The Carina and Celica models were developed together, in the same way as the Ford Cortina mirrored the engineering and platform sharing with the sportier Capri. The established Corona models, had grown in size and was being pushed further upmarket, so a brief for a series of smaller but sporting models were proposed. It was also the first generation of cars to use the new OHV T-Series of engines. In some markets, the Carina was offered with the same tuned engines as the Celica, which allowed the public to choose the practicality of a saloon body over the rakish good looks of the Celica. Toyota launched both cars into the UK in 1971.
The Carina was only ever sold in the UK as a 4 door saloon with the 1588cc engine, a detuned version of the same engine as used in the original Celica. The car was briefly imported into the states as a 2 door saloon, which was also made it to some European markets. JDM markets also were offered a 5 door estate option. As the normal policy of Japanese cars, the model received minor visual updates on a regular basis, usually limited to grill changes and dashboard changes, but the car also underwent a series minor evolutions while keeping the same body basic shape over 7 years. Early models would be known as TA10, with TA12 replacing it in 1973, the TA14 followed in 1976. Wings, bonnets, grills, dashboards and bumpers were slightly different for each model, but all shared the same bodyshell.
The model was replaced in early 1978 by a mechanically similar model, with a more angular styling, which also featured an estate model in the UK for the first time. Like many of the Japanese car manufacturers, time was catching up with many Japanese designs, while they were traditionally dependable cars, the drive train set up, susepnsion damping and nuetral handling was become predictable and the press often asked more in a car, tending to favour new FWD European cars with handling abilities and driving character. The new generation of Celica was still remarkably similar underneath, but the models were now starting to divirge into seperate paths. Sales remained fairly constant thoughout the new models life despite the indifferent press opinions, and again was replaced with a restyled squared off model at the start of 1980 similar in style to the larger Cressida and Crown models. As well as an estate model, for the last few months of the models availability a 1770cc engine was also offered. While this model shared many components to the previous generation, the car was badged as the Celica Camry in its home market.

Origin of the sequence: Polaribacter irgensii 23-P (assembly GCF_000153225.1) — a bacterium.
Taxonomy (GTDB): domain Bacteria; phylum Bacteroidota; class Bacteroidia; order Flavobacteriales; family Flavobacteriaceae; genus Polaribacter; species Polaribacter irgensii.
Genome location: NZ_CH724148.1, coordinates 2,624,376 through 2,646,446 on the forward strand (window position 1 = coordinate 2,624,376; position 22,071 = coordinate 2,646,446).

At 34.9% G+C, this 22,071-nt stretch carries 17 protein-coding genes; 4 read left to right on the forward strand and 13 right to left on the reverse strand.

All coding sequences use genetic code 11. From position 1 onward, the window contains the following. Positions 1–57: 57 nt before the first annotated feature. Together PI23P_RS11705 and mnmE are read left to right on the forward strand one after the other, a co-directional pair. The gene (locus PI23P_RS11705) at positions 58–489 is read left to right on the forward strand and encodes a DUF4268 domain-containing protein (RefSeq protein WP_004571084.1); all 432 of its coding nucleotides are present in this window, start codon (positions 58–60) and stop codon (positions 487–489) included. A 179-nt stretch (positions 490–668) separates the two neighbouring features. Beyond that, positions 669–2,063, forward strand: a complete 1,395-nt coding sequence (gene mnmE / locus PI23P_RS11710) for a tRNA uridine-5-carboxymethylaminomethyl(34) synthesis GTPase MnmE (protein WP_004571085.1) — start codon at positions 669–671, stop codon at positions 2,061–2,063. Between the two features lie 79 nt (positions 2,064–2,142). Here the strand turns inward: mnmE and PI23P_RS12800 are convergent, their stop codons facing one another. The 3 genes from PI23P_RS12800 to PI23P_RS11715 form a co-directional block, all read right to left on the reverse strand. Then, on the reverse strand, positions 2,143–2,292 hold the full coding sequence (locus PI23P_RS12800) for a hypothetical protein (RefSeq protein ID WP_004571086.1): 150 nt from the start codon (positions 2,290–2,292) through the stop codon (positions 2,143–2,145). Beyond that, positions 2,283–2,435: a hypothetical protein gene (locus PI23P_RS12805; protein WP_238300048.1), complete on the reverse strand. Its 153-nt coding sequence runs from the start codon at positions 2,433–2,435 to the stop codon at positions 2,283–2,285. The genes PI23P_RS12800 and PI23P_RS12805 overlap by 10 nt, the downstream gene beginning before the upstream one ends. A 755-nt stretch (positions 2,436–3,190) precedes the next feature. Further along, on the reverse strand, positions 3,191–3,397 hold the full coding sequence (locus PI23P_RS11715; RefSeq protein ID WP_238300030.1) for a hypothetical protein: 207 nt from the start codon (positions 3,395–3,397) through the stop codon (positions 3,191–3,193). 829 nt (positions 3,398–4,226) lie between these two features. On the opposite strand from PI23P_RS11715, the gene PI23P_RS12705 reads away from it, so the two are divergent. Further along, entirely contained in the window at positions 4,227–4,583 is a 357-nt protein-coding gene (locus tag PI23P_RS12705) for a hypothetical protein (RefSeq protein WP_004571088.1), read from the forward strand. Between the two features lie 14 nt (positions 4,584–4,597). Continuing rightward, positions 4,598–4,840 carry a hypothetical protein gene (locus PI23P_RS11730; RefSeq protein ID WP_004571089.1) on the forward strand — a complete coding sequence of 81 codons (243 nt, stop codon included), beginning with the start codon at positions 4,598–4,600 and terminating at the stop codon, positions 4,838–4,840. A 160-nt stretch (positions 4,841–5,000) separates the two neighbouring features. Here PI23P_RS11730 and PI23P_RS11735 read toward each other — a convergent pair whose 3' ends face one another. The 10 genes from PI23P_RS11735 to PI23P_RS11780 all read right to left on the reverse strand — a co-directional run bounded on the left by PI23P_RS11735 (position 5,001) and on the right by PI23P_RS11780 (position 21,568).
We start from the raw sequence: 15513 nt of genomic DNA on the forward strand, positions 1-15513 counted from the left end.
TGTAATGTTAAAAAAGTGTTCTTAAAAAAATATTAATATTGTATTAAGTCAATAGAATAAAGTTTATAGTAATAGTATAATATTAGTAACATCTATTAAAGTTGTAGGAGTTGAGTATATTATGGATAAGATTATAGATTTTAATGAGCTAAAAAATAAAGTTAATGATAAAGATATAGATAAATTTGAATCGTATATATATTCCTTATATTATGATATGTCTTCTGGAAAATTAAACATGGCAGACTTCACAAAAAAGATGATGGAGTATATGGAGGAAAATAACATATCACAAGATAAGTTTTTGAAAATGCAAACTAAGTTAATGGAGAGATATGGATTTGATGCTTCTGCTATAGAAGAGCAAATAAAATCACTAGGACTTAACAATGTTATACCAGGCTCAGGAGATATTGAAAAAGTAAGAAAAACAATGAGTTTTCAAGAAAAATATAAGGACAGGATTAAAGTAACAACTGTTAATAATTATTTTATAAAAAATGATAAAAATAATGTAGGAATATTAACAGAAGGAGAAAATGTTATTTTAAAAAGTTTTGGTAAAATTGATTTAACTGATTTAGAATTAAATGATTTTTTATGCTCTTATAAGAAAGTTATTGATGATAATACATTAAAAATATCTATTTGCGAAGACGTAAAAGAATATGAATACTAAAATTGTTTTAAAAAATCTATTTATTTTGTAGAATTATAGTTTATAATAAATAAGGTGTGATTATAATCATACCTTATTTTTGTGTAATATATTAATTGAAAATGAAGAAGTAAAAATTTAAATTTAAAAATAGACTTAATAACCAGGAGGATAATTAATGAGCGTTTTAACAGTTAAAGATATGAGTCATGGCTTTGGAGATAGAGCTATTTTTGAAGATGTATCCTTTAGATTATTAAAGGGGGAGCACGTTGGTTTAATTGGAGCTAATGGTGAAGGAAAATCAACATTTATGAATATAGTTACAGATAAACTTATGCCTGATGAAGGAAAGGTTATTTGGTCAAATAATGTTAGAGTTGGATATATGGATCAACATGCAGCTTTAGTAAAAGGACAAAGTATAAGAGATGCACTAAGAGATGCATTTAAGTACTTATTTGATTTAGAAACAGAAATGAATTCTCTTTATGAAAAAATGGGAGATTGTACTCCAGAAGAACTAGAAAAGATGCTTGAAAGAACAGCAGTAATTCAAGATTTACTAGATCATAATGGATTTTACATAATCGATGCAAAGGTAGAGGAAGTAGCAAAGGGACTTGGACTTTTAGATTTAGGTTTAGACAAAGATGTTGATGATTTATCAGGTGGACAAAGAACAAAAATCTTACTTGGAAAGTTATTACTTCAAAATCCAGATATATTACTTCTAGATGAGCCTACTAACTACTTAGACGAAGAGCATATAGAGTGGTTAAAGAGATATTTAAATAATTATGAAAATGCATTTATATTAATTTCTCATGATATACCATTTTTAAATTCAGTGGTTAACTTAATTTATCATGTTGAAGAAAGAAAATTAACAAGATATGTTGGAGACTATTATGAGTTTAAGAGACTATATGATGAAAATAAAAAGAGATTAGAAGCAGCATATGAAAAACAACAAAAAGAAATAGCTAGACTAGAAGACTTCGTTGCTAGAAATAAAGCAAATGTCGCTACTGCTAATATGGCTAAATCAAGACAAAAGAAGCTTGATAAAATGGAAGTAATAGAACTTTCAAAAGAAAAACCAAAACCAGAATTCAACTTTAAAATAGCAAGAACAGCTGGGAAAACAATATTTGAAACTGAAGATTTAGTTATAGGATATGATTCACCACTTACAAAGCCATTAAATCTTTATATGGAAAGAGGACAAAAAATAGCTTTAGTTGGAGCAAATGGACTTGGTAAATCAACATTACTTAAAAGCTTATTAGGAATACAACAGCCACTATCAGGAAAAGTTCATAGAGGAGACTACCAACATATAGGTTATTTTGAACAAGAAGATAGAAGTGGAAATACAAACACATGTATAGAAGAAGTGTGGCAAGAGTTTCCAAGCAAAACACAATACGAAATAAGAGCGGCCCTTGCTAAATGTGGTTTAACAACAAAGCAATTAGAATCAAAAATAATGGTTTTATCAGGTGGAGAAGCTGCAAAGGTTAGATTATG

Another revision and restyle occured in early 1982, all models of which were fitted with 5 speed gearboxes. This generation of Carina sold fairly slowly, as it became clear its outdated drive train was losing ground to new FWD designs, yet Toyota stuck to RWD on the carina until 1985. The change revitalised the Carina range, and sales figures for the new T150 model, known as the Carina II in Europe improved considerably. The Carina and Corona name’s had long crossed over in Japan, so subsequent UK Carinas were essentially rebadged Coronas.
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